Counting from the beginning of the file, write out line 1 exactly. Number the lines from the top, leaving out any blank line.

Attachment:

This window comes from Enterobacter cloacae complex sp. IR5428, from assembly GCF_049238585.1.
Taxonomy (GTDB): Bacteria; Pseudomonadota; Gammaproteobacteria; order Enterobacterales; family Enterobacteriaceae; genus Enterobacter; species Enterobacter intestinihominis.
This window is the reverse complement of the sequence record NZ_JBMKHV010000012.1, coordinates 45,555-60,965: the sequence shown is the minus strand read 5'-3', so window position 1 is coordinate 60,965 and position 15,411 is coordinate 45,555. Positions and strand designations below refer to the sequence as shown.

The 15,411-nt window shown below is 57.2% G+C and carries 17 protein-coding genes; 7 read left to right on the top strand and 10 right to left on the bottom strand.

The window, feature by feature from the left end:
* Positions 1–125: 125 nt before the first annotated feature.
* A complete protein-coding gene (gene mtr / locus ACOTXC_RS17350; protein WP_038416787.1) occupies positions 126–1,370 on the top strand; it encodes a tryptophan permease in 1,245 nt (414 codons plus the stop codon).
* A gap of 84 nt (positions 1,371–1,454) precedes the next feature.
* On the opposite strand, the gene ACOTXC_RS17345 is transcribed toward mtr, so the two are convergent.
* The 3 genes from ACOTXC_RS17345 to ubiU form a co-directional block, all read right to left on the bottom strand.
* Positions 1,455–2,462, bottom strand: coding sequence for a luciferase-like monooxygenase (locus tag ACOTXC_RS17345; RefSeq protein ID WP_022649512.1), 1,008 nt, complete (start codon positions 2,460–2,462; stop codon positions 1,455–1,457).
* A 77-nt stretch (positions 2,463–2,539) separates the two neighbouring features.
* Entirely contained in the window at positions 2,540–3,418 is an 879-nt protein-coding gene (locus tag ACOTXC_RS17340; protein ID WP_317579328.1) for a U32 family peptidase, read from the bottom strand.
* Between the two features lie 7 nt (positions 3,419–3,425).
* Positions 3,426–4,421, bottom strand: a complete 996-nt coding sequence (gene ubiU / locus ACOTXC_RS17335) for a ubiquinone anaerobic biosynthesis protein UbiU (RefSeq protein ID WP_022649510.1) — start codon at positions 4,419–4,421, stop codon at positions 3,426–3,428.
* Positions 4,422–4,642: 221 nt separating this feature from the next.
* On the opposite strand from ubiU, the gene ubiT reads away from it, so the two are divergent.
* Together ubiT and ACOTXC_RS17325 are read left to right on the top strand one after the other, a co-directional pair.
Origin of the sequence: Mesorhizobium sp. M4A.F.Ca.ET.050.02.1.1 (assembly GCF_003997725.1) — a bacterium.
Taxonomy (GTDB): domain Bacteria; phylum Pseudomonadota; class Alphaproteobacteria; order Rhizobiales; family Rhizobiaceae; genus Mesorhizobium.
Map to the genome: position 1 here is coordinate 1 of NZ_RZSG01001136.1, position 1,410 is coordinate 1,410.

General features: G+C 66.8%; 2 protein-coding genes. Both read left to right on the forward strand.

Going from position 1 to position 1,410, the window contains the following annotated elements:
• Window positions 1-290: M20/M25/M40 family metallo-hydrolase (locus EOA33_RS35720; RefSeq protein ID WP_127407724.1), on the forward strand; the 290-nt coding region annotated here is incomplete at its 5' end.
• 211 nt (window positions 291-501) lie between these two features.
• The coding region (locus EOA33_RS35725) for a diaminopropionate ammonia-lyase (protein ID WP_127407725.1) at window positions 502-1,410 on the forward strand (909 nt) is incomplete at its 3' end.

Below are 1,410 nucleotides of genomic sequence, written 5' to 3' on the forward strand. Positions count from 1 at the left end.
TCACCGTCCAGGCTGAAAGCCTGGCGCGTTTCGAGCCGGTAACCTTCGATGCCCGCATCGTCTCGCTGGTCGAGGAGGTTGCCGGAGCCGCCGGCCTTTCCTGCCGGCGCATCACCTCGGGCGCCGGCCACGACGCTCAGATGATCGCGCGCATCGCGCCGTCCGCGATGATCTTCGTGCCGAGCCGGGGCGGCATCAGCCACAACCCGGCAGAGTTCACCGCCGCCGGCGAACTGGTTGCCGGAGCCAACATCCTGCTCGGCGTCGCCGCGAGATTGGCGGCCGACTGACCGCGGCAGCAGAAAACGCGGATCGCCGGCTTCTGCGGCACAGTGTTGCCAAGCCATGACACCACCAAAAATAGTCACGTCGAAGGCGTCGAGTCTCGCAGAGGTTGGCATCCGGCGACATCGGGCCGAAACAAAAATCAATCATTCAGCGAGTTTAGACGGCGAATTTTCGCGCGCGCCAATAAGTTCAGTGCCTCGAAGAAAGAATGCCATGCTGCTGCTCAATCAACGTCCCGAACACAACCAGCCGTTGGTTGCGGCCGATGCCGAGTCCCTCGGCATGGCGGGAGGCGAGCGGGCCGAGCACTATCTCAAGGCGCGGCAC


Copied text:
This window comes from Enterobacter cloacae complex sp. IR5428, from assembly GCF_049238585.1.